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What’s the Relationship Between ADHD and Executive Function?

ADHD and Executive Function | Link Between Attention and the BrainAttention-Deficit/Hyperactivity Disorder (ADHD) is one of the most frequently occurring brain-based disorders. It most often manifests itself in childhood and continues to pose challenges throughout adolescence and into adulthood. Its symptoms most often include difficulty getting and staying focused, modulating attention, controlling impulsivity and self-managing behavior. While these symptoms are directly related to the ways the brain works (think brain cells and neurotransmitters), there are specific sets of mental (thinking) skills that are coordinated with the way the brain works. These are commonly called “executive functions,” and they involve things like organizing and planning, shifting attention, regulating emotions, self-monitoring and holding information in mind for easy recall. Executive functions are essential in virtually every aspect of our lives.

ADHD and Executive Function in ActionThink about people you know who have ADHD. They’re the ones who have trouble listening to or following instructions, who begin tasks and then are easily sidetracked, or who struggle to wait their turn. They sometimes blurt things out when they know better, touch things when asked not to, or don’t delay reacting to something long enough to recall that they’ve been in similar situations before and are about to make a silly statement and embarrass themselves or others. What’s going on inside their brains when these things happen? Answer: a breakdown in executive functioning.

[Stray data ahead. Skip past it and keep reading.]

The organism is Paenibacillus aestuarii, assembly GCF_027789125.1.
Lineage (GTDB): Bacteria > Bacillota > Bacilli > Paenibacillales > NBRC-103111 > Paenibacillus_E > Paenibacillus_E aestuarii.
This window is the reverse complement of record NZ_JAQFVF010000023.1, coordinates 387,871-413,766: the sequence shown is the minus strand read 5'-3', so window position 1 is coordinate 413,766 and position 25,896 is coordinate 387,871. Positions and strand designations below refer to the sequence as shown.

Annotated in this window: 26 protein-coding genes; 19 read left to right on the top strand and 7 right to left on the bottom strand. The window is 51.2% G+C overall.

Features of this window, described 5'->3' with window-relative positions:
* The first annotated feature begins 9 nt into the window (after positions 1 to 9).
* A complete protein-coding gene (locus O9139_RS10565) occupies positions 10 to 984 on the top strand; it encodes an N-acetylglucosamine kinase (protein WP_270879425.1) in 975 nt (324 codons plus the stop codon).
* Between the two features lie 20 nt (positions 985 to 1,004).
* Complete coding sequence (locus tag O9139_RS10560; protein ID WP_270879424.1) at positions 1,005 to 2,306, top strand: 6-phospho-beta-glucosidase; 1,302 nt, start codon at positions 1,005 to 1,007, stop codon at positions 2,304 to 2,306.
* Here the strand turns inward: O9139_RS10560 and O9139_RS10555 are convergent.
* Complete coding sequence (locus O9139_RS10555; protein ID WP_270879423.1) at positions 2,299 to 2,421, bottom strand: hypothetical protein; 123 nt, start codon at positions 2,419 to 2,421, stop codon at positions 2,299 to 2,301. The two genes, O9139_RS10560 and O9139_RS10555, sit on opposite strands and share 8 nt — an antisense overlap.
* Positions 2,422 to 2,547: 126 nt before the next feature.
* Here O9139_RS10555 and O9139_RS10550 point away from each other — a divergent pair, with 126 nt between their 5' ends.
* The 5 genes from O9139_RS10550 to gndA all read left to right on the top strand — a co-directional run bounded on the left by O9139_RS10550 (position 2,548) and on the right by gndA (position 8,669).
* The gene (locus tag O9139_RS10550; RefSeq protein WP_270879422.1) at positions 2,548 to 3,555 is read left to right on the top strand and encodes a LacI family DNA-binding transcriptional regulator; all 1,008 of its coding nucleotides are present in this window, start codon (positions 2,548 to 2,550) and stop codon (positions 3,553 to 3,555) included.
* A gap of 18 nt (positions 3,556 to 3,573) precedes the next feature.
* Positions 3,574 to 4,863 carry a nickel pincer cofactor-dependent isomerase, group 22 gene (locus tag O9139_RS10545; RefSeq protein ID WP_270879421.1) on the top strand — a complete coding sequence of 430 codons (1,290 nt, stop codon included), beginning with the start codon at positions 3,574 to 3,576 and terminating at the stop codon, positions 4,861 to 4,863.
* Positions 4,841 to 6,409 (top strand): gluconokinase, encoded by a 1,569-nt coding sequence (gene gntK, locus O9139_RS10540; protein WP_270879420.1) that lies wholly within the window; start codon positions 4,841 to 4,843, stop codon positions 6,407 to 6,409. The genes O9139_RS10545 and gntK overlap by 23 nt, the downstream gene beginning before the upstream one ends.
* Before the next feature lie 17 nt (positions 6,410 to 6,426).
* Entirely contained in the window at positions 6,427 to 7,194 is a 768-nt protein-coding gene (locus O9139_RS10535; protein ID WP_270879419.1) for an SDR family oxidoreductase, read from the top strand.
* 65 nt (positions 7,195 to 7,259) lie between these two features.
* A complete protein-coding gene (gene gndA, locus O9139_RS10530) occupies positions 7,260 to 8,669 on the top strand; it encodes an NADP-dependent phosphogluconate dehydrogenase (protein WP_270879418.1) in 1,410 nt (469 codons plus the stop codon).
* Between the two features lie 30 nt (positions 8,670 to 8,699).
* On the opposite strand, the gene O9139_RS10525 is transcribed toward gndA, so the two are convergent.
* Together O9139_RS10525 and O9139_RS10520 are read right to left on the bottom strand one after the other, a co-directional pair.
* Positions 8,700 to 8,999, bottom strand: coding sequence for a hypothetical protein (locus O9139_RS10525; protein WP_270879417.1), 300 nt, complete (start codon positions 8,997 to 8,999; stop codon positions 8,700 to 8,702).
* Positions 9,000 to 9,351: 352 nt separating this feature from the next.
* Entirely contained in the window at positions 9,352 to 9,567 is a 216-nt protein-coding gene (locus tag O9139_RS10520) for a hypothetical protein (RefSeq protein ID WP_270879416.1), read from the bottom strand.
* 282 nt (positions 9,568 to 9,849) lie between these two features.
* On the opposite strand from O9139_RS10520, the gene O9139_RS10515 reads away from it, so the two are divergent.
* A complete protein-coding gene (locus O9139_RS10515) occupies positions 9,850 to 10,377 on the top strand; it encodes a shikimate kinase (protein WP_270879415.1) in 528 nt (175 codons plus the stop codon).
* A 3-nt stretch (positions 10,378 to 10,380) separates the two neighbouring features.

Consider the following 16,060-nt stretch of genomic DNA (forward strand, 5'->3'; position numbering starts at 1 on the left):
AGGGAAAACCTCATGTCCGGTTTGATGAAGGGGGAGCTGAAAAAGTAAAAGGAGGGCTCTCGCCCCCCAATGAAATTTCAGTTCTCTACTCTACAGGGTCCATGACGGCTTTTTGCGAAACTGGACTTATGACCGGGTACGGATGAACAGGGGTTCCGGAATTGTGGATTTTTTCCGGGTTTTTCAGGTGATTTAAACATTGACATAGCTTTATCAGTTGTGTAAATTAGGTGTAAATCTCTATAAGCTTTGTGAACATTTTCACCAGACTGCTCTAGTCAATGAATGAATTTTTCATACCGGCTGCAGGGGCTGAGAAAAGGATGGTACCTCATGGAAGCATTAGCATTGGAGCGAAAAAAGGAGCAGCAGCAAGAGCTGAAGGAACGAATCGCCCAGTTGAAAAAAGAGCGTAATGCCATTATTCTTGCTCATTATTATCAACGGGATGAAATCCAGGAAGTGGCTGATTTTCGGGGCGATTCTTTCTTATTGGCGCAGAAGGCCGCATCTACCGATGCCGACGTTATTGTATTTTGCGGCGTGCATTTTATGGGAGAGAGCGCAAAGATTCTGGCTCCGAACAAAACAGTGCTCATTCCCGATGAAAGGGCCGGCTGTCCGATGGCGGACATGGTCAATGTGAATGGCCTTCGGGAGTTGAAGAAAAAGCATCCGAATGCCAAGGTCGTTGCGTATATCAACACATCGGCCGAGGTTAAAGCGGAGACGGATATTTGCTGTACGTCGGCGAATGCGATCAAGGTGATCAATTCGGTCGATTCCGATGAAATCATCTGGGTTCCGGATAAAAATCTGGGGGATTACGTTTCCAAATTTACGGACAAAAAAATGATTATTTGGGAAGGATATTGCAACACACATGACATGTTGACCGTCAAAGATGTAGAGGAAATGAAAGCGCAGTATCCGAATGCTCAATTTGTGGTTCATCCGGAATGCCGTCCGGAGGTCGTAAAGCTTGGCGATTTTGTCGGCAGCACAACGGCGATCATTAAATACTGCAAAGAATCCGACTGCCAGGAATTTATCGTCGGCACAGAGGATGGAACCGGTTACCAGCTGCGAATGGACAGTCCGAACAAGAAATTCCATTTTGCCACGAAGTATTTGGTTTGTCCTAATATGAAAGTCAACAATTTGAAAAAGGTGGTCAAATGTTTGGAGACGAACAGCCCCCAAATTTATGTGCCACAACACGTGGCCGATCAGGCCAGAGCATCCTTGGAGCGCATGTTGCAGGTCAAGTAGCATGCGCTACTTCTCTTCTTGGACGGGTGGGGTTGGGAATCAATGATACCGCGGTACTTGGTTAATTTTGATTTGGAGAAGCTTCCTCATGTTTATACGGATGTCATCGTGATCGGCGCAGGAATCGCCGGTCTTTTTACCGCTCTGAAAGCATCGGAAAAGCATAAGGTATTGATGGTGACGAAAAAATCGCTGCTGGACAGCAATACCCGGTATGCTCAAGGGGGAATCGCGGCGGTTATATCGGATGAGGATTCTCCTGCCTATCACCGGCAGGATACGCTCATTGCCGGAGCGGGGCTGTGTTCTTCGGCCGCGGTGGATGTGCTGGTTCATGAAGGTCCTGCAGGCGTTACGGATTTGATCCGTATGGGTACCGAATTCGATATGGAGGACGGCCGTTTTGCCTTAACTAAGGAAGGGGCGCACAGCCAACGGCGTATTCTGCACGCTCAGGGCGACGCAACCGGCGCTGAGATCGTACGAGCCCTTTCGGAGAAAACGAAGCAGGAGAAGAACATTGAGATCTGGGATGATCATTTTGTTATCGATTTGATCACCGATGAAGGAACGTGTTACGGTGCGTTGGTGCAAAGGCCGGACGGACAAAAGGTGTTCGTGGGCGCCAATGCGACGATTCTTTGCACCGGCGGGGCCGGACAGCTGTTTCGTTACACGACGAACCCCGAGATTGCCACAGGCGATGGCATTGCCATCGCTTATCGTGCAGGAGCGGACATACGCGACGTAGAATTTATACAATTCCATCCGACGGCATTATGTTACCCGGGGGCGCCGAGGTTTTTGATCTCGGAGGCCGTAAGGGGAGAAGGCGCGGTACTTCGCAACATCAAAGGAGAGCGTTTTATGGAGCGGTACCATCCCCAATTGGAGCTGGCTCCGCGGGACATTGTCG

Executive function deficits are not only seen individuals with ADHD. People who have learning disabilities, communication disorders or mental health disorders (such as those characterized by anxiety or depression) are also prone to struggle with executive functioning challenges. This is also the case with people who have sustained brain injuries or have medical conditions (such as epilepsy) that result in compromised brain functioning.

To be sure there’s no confusion about how executive functions work, it’s important to keep in mind that these are skills and behaviors that everyone uses all the time! Let’s consider one component of executive functioning called “working memory.” Consider what happens when you need to hold information in your mind while simultaneously doing something else. If you manage to keep the first piece of information from slipping away, working memory is doing its job. Trying to remember an address while scanning a map, a new person’s name immediately after being told their phone number, the number of calories or amount of fiber in a serving of one type of cereal after reading two or three different boxes—these are everyday examples of how working memory (and therefore, executive functioning) works.

Additional Resources


sheldon-horowitz-headshotDr. Horowitz is the director of LD Resources at the National Center for Learning Disabilities. For more than 40 years, he has been helping children with learning and attention issues and their families in school, hospital and private clinical settings. He’s now a featured expert on the LD.org website.